(For more on internships, see my series of past articles on this subject and other "breaking in" issues in the Sports Shooter archive. They can also be viewed in the Brooks Institute NPPA website at: Click on the "internships" button on the left rail.)

Many schools do not require internships or workshops for graduation. Because both experiences prove so powerful in opening doors and getting students known in the industry our school constantly promotes both. We always say, "Photojournalism is a small industry. Everybody knows everybody. Everybody talks to everybody." With that in mind, photographers breaking into the business want to start to know and meet those who are already successful.

In a pinch, make up your own workshop. In the past photojournalism students in California have driven to the University of Missouri to observe and assist at the Pictures of the Year judging. In the process they gained incredible insights about the profession and made strong friendships with other highly committed up-and-coming photographers. These bonds have continued as these students moved on to intern around the country and then move into professional photojournalism jobs.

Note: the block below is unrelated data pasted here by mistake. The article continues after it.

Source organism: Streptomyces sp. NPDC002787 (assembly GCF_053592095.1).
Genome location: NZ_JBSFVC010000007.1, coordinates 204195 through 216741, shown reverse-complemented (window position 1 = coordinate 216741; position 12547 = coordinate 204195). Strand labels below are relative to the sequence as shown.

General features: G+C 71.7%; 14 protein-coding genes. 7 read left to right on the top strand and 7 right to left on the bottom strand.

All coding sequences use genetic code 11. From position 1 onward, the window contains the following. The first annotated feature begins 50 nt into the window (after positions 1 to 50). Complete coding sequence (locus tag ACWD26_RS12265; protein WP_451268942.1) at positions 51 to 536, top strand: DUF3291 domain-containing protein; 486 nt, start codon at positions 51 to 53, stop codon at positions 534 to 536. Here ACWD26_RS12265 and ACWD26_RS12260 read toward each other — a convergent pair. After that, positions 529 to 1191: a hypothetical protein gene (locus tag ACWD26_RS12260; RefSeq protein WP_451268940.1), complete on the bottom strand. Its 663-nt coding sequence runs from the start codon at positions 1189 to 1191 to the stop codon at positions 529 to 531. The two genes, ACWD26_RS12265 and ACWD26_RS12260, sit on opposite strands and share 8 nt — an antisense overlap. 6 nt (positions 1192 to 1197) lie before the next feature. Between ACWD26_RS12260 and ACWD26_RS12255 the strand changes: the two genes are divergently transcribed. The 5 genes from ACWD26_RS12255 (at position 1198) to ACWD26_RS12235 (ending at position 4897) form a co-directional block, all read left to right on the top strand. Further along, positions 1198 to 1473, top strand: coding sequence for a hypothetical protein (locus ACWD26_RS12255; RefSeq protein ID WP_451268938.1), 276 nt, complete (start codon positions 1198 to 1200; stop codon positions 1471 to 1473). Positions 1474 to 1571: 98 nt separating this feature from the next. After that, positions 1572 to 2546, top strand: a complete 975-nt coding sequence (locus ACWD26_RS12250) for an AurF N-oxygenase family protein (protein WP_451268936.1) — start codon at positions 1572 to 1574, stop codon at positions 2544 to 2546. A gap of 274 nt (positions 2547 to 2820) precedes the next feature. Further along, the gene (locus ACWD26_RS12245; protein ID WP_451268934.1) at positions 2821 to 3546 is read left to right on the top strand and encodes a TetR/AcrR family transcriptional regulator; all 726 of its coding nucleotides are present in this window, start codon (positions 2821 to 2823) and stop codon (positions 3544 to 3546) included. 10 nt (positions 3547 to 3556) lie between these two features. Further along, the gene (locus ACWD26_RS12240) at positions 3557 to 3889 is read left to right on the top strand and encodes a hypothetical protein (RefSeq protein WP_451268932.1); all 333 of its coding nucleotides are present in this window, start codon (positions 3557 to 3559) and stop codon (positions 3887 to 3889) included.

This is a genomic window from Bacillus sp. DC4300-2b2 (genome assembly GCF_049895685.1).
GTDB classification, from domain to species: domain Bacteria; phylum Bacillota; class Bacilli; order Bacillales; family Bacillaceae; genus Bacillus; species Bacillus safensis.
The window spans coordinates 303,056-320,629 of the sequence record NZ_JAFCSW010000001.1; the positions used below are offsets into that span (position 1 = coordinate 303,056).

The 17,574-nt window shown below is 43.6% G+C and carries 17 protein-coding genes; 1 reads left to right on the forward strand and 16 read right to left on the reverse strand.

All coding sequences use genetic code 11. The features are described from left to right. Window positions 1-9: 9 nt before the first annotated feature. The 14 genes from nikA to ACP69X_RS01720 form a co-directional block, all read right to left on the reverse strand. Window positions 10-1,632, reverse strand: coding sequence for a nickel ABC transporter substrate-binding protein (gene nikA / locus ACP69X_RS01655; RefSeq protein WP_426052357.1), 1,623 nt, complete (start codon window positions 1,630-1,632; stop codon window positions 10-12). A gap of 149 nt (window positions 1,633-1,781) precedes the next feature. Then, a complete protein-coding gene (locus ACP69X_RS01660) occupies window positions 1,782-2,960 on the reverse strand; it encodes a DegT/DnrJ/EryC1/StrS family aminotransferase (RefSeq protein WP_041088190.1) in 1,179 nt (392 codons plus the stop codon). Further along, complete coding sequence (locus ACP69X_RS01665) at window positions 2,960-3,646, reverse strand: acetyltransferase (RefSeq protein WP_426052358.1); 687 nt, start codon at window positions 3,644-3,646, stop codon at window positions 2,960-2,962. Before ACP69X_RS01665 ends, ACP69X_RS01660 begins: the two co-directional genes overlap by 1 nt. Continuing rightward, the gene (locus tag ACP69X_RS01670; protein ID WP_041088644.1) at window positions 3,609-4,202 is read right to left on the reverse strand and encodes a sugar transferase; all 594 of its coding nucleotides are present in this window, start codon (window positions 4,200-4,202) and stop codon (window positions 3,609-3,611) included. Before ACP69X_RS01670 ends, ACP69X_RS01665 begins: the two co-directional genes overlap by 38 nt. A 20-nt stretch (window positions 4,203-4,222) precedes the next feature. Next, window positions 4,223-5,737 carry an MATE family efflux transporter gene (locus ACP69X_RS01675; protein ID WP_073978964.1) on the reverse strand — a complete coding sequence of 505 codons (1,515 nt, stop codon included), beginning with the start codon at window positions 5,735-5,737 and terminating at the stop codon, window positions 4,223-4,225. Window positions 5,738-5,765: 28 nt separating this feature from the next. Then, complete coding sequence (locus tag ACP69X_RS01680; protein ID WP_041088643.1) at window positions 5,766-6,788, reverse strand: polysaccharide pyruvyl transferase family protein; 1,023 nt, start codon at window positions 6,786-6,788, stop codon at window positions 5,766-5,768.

Getting Started: Students and Pros

Photo by

Team Editor Bert Fox, from National Geographic, helps a student to edit her work at the 2005 Barnstorm Workshop.
Where does one begin? Here is a short list of some major contenders in the workshop field. Details on each of these and many others are below.

Best "I-Have-Almost-NO-Money-for-a-Workshop" Experience - The Eddie Adams Workshop
Best New Entrant to the Workshop Family – The seminars offered by the photo agency VII
Best Video Workshop – The Platypus Workshop
Best Overseas Workshop-like Experience – Visa Pour L'Image in Perpignan, France

While in school, workshops can enhance the education photographers get in the classroom. School's purpose is to give the baseline understanding, the foundation. Workshops are an add-on to the classroom. Students who have the time and interest to pursue workshops in addition to school will rapidly move their understanding of the profession forward.